|Zucchini latkes, made one summer with farmers' market eggs|
and yogurt, community garden zucchini, and homegrown chives.
Cost per serving @ $1.
- Learn to cook -- Not only will you enjoy the food more when you've had a hand in preparing it to your liking, but it's way less expensive than eating out. (And don't give me that "fast food is cheaper" line: you'll be paying for it in poor health and hospital bills later.) Plus, you will endear yourself to friends and family, and neighbors who smell the aromas coming from your kitchen.
- Go vegetarian -- Meat, especially sustainably-raised meat, is pricey. Lentils, black beans, cowpeas, chickpeas are your friends... and dry legumes are more nutritious and less expensive than their fresh, frozen, or canned brethren. Eggs are another good option. Need recipe ideas? Call me.
- Garden -- Grow some of your food. It's amazing what you can grow in a 4'x8' raised garden bed, or even a few pots on the porch, steps, or windowsill. And you may never have to pay $2.99 for a sprig of fresh herbs again. (Take that, Whole Paycheck!)
- Barter/workshare -- If you're new to gardening, you can learn by volunteering at a local farm or community/school garden, and the bonus is that folks often send you home with fresh goodies. (The free produce is limited in the winter, but spring, summer, and fall are bountiful in our region.)
- Learn to bake -- Flour is way cheaper than bread, and you can adjust the texture and ingredients to your taste. And there is the added bonus of killer triceps with all that kneading. Let me know if you want some sourdough starter.
- Drink less -- And have friends who are generous with their homebrew.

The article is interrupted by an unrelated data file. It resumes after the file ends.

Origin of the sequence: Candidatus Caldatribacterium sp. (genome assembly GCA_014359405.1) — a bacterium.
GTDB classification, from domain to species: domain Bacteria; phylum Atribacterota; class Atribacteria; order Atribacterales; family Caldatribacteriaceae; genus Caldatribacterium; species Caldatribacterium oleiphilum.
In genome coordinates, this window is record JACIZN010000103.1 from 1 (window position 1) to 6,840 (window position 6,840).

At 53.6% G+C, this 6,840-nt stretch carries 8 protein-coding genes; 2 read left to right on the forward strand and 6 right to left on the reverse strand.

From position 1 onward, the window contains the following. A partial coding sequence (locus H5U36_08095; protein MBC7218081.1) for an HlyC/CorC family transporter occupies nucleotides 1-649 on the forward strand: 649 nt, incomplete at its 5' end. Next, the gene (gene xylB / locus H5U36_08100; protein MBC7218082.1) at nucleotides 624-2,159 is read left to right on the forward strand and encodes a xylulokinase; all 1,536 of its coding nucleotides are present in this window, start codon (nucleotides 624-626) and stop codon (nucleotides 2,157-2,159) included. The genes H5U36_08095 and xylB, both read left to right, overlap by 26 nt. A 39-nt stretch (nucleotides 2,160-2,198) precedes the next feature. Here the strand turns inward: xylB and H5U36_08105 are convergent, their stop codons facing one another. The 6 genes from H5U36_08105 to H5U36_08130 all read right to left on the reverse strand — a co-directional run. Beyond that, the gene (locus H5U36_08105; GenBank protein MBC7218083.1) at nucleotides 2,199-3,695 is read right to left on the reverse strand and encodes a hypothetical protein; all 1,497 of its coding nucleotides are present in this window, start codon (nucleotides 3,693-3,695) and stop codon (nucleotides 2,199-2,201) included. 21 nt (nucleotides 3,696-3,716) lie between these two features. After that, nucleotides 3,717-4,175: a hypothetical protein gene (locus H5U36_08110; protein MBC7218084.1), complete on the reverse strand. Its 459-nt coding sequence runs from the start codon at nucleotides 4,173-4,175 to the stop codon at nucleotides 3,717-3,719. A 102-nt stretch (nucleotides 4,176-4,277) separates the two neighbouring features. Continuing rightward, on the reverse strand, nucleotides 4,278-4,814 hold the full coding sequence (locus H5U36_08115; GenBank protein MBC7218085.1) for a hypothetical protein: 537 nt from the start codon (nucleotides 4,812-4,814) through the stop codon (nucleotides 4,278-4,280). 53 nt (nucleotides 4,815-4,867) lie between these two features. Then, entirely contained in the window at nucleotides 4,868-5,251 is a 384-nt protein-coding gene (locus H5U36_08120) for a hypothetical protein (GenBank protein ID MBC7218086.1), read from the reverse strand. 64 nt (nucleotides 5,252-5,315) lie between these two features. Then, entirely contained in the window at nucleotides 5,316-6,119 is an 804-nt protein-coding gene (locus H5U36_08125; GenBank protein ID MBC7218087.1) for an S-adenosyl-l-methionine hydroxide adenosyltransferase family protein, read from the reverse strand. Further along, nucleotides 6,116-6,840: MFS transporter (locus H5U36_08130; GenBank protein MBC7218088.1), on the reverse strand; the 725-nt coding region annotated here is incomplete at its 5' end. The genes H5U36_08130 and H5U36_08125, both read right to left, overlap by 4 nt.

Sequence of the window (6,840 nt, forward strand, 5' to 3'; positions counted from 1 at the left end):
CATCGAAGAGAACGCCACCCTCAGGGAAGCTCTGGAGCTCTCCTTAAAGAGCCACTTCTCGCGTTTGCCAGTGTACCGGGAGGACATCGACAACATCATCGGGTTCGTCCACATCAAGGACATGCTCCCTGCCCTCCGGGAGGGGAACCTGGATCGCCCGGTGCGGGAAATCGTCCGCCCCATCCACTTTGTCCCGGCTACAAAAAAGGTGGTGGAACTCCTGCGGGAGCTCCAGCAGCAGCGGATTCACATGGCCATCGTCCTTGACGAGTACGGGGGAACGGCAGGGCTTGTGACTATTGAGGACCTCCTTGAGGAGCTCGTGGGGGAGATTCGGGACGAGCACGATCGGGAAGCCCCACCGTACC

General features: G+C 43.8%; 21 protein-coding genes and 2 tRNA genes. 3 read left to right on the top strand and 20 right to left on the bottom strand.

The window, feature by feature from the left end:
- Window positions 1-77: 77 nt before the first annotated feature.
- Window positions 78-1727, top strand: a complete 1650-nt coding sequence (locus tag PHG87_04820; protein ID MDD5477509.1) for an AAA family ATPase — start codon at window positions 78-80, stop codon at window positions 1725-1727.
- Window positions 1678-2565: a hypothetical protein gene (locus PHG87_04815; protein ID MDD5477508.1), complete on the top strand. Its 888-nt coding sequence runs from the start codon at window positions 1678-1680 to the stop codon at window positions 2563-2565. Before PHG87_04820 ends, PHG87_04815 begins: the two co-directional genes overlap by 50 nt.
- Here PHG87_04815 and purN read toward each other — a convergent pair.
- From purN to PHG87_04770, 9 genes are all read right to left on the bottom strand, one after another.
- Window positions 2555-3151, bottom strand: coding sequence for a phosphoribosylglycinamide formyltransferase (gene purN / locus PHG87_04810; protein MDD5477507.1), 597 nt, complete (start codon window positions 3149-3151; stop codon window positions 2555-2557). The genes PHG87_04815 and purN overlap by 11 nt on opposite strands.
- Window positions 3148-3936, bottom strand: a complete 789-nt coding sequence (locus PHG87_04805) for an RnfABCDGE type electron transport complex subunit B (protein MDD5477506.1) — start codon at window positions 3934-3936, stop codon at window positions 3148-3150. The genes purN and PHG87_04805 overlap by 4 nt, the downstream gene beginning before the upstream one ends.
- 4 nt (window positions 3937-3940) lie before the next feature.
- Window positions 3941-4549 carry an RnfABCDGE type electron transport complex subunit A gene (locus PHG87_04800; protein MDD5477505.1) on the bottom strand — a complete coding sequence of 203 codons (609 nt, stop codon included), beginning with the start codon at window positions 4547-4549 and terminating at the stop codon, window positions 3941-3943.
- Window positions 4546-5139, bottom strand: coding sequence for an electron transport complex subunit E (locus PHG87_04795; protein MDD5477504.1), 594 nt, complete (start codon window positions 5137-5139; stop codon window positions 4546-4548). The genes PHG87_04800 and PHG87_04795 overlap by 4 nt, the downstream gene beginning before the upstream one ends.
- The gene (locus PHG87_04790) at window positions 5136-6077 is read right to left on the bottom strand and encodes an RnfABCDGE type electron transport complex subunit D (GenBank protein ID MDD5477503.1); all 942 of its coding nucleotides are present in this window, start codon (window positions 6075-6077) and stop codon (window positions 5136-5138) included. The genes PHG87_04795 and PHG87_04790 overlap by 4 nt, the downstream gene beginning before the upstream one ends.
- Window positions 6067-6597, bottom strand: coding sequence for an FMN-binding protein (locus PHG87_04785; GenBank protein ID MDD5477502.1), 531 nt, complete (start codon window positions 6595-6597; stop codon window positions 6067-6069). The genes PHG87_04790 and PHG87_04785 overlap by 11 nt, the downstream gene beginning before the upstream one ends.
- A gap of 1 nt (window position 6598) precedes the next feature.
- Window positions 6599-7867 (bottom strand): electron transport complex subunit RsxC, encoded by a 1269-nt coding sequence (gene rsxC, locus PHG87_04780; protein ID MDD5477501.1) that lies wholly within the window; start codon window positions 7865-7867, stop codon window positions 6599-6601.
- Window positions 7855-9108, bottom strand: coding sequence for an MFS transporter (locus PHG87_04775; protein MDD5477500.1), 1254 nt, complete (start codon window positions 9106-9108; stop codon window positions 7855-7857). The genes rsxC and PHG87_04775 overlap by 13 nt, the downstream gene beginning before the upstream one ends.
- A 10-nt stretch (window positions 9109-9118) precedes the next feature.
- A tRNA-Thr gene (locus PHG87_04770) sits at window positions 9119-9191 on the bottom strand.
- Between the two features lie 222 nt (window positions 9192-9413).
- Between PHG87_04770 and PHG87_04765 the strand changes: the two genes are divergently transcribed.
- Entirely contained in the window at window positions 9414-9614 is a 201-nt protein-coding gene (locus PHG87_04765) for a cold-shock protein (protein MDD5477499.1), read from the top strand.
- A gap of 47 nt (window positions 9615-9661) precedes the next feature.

- Save your scraps -- Little odds and ends of things can be mixed together to make tasty soups, salads, stir-fries, and quiches. I've been saving bones and vegetable scraps in my freezer and making broth out of them for years, and my stocks for soups and stews are the tastier for it. (I also pack out my vegetable scraps for composting when I cook at friends' houses, but let's not get too crazy here. We can talk about composting another time.)
- Use your benefits wisely -- If you do qualify for food stamps, use them as much as possible at local farmers' markets that double (yes, you read that right, DOUBLE) the value of your food stamps. Your grocery store sure as heck doesn't double 'em, and the produce is so much fresher and healthier at the market. Even if you only spend $15/week at the farmers' market -- half of the allotted $30/week of the F.S.C. -- you'd get $30 worth of fruits, veggies, milk, eggs, and such at the market and still have $15/week left to spend on other stuff at the grocery store (orange juice, beans, rice, you name it).
So that's my spiel. Whether or not you're on food stamps, I like to think that these tips might be helpful for those on a tight budget.
Do you have other ideas for eating well for not a lot? I'd love to hear 'em.